In addition to compelling documents in their native format, Dixon also asked the court to compel internal and external communications and written policies pertaining to how mortgage accounts of bankrupt consumers are and should be reported.  Experian argued that it has already produced a complete, text-searchable version of the 2012 Credit Reporting Resource Guide and argues that no further information need be produced.  Agreeing with Dixon, the court found that internal and external communications, “including those pertaining to how mortgage accounts of bankrupt consumers are and should be reported” are relevant to the policies included in the Guide and help established whether Experian’s procedures were reasonable.  Further, the court ordered Experian to, at least, conduct a search as to whether any communications or emails with Green Tree regarding Dixon’s dispute exist because such communications are relevant to Dixon’s claims.  In the event Experian found no communications exist, the court advised Experian to “state so in its amended responses.”

The court then examined several of Dixon’s specific discovery requests.  Dixon requested that Experian produce “any and all name scans, snap shots, or other periodic backups of Plaintiff’s file,” presumably in an attempt to demonstrate the content of his credit file at various points in time.  Dixon argued such request went to the reasonableness of Experian’s policy that post-bankruptcy payments not be reported.  Experian countered, stating that such request is unduly burdensome, overly broad, neither relevant to the litigation, nor reasonably calculated to lead to the discovery of admissible evidence and vague and ambiguous as to the meaning of its terms.  The court ultimately agreed with Experian and held that “even if the discovery were relevant . . . the burden on Experian in compiling such ‘periodic backups’ that do not already exist outweigh Dixon’s need for the information” especially since the court ordered Experian to provide Dixon with documentation in native format.  The motion to compel this periodic backup information was denied.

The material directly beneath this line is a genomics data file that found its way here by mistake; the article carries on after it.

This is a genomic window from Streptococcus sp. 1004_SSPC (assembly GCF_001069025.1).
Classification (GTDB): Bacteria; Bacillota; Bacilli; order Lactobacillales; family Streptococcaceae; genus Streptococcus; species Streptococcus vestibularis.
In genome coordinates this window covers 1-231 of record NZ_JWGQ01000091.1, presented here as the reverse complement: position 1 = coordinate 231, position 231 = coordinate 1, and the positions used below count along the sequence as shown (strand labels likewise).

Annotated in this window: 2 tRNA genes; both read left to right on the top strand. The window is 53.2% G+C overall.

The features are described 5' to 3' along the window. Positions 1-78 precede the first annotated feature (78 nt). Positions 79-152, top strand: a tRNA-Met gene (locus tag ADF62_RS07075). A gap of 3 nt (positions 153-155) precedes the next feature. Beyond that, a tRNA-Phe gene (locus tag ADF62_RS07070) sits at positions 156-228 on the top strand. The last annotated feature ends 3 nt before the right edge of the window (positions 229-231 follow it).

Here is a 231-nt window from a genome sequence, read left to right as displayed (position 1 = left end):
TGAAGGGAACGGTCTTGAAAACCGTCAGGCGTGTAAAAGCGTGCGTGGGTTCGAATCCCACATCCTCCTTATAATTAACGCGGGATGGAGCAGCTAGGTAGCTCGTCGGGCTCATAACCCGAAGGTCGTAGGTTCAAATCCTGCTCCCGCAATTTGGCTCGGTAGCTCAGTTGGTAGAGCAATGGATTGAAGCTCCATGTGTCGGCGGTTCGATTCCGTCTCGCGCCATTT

In ruling on Dixon’s motion to compel documents Dixon believes Experian is withholding, the court found little support that Experian was actually withholding documents and ruled that “Dixon’s suspicion that additional documents may exist is an insufficient basis on which to compel discovery.”  The court additionally declined to award any expenses to Dixon related to this motion.